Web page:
The Queens Community Justice Center (QCJC) officially opened its doors at 1027 Beach 20th St. in Far Rockaway on Friday, Nov. 17, with a ribbon-cutting ceremony to celebrate the newly renovated space for “the local community hub.”
QCJC – The Rockaways, which first opened at 1600 Central Ave. in July 2021, is a program of the Center for Justice Innovation, a nonprofit organization founded in 1996 that aims to “advance equity, increase safety, and help individuals and communities thrive” through identifying and resolving the challenges that “bring people into the criminal and civil legal systems.”
In Far Rockaway, the QCJC team hopes to bring resources to a community that’s often “forgotten.”
“We’re happy to be here and service the community,” said Kori Robinson, the project director of QCJC – The Rockaways. “Our future goals are to help combat economic discrepancies [and] food insecurities, transform neglected public spaces and to provide healing, education and training opportunities to empower residents on community-based solutions on the peninsula.”
For the ribbon-cutting ceremony, the QCJC team was accompanied by Assemblymember Khaleel Anderson, who said that the organization’s plans for Far Rockaway will help “dozens of families” throughout the community.
“QCJC had a vision to come to this neighborhood, understanding that justice is so lacking among our young people [and] understanding that resources are so lacking among our young people so they came together with a vision,” Anderson said. “This is an organization that understands that we are a community in high need and of course, a community deserving of services, and so you all being in the heart of downtown Far Rockaway makes a huge difference to our neighbors here in the plaza and to our neighbors all around here in the village.”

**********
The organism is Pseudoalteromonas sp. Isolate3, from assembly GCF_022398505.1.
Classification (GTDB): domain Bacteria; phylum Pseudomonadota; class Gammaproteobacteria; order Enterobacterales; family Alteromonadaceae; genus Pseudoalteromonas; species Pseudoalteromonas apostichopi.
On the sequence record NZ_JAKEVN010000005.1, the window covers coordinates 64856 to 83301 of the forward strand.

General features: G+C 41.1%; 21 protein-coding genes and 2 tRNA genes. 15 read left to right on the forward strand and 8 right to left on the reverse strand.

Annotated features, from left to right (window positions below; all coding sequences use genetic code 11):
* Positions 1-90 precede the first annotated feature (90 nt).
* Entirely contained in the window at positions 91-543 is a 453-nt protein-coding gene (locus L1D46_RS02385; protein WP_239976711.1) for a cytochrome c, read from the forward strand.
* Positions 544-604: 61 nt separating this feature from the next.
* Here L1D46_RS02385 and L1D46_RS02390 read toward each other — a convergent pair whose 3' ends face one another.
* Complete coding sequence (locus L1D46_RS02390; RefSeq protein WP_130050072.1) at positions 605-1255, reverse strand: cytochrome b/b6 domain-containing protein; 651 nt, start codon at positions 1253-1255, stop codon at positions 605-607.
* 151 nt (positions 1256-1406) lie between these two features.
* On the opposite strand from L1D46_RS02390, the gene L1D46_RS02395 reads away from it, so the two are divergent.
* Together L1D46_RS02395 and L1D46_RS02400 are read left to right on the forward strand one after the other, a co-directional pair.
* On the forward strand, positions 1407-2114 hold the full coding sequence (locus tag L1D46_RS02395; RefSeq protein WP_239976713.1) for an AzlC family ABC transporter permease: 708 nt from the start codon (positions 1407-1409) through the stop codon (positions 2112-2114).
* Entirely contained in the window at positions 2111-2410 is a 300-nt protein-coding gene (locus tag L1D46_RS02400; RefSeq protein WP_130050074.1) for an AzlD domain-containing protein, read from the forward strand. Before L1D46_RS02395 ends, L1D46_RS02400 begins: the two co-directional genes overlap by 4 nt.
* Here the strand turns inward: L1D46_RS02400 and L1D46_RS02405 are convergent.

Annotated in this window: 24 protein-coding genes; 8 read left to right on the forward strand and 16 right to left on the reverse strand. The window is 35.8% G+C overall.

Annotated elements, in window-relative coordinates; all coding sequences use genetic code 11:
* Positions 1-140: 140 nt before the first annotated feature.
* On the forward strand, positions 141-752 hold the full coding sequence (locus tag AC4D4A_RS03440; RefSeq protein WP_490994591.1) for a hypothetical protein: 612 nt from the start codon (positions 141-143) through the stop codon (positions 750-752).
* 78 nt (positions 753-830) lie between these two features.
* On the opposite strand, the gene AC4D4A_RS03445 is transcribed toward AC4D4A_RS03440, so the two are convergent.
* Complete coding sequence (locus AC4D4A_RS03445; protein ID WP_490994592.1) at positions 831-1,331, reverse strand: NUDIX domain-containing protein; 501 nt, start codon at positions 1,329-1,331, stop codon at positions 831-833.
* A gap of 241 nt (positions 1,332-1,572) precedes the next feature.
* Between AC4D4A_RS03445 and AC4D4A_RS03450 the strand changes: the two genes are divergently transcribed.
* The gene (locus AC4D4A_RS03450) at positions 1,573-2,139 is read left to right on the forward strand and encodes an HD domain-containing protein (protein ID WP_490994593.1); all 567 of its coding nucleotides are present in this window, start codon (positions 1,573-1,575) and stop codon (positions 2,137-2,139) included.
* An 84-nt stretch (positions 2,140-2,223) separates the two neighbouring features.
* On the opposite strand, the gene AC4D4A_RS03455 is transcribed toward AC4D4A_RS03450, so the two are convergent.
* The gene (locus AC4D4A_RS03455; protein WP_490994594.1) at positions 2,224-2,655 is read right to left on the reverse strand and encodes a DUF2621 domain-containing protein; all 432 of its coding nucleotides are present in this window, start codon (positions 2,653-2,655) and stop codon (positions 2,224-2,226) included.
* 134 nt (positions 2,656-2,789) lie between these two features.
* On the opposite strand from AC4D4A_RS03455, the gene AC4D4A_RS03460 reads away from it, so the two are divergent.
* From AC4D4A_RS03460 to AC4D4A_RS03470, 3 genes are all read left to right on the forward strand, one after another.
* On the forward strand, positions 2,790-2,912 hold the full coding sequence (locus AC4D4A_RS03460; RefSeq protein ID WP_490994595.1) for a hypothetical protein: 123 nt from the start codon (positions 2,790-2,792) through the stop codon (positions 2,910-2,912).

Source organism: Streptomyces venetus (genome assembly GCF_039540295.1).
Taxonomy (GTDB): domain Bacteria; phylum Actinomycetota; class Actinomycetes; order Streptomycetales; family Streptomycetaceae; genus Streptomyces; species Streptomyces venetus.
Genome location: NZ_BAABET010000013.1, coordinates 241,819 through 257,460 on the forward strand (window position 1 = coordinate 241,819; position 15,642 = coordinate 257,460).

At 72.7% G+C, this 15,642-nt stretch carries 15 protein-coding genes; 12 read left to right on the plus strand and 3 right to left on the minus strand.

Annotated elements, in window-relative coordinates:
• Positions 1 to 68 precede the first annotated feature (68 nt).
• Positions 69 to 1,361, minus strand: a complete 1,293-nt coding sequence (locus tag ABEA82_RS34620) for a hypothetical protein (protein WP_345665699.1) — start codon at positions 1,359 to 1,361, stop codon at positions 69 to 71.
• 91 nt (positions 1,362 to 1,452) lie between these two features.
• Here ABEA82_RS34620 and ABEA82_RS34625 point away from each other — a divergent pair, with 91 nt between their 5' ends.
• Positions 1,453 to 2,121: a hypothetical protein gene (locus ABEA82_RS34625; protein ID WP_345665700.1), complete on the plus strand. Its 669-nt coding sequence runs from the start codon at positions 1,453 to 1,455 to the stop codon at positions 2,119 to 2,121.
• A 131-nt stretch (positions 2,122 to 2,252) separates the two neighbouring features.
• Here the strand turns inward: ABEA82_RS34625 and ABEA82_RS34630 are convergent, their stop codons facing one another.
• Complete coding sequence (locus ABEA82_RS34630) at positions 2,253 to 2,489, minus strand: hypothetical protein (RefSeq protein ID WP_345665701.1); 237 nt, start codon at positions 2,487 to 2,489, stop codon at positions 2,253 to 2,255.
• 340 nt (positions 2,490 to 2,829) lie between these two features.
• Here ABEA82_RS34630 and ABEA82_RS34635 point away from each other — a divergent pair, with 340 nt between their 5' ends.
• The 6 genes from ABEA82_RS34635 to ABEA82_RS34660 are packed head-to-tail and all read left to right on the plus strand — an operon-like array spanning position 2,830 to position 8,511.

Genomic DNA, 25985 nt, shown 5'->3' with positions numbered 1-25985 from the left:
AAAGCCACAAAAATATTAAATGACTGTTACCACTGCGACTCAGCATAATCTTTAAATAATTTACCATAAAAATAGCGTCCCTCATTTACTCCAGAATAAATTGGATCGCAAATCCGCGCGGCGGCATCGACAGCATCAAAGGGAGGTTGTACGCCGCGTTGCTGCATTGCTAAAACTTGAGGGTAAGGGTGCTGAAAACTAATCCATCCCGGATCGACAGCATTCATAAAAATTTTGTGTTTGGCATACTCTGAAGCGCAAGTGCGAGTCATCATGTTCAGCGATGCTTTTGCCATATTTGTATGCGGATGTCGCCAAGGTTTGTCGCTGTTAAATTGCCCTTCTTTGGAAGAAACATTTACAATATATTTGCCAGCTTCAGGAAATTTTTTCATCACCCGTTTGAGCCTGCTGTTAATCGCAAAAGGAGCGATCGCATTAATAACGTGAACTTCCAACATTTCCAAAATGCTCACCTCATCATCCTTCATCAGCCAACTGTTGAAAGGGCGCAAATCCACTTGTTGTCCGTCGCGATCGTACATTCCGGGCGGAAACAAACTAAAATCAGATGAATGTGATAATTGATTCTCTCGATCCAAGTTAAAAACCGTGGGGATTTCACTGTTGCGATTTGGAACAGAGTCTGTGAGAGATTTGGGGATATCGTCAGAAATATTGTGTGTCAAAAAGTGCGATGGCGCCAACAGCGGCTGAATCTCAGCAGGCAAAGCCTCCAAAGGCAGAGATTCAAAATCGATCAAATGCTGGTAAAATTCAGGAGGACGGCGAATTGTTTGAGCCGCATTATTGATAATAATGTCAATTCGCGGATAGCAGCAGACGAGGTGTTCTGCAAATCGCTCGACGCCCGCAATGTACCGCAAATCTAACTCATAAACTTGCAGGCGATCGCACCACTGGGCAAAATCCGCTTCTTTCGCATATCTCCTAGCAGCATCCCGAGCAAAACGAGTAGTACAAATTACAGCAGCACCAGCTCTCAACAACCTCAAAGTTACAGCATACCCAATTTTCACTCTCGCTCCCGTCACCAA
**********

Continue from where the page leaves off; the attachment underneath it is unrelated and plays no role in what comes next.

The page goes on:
After cutting the ribbon, the QCJC team invited the public inside the new space for tours and refreshments. The festivities also continued with some more remarks from Robinson and Anderson, as well as a video presentation further detailing the QCJC’s plans for Far Rockaway.
With the new space, QCJC has expanded capacity with new staff for mentoring programs, social work, community restorative justice training, workshops, circles, drop-in hours and a full-time “Housing Navigator” to provide Far Rockaway residents with ample resources and guidance.
Robinson, who has over 15 years of experience in non-for-profit work, also pointed out the work QCJC has already done to serve the community from hosting over 20 community events and providing programming for over 80 youths to giving over $80,000 to those youths and distributing over $2,000 of hygiene kits and supplies for residents in need.
“This site was established a little over two years ago with the vision of bringing equitable resources and cultivating a safe and thriving community in the Rockaways,” Robinson added. “We have been working hard to connect with the Far Rockaway residents [through] participatory research that will advance our programs and initiatives that will come out of this site.”
Anderson, who has lived in Far Rockaway since 2005, also expressed confidence in QCJC’s service to the community, adding that its new location in Downtown Far Rockaway provides a neutral space for everyone to utilize.
“When we think about the Rockaway of the old, it’s been a Rockaway where we’ve been left behind,” Anderson said, noting transportation and housing struggles. “But when we’re looking at the Rockaway of the new, we’re looking at organizations like QCJC who sees the importance of being here and setting up camp here,” he continued. “As we move into the Rockaway Renaissance…we need true leaders, we need partners and we need folks with vision…[and] I’m excited for the fruits that this space will bring to our neighbors.”
In closing remarks, James Brodick, the Center for Justice Innovation’s chief program officer for community safety, described QCJC – The Rockaways as “a vehicle” toward helping people that is driven by the residents, especially the youth of Far Rockaway.
“This is about changing the way we look at young people, who once upon a time may have been part of the problem but they’re really part of the solution,” Brodick said. “They are our future leaders, and we’re here to make an investment in them,” he added. “We will do everything we can to put them in positions to make them successful.”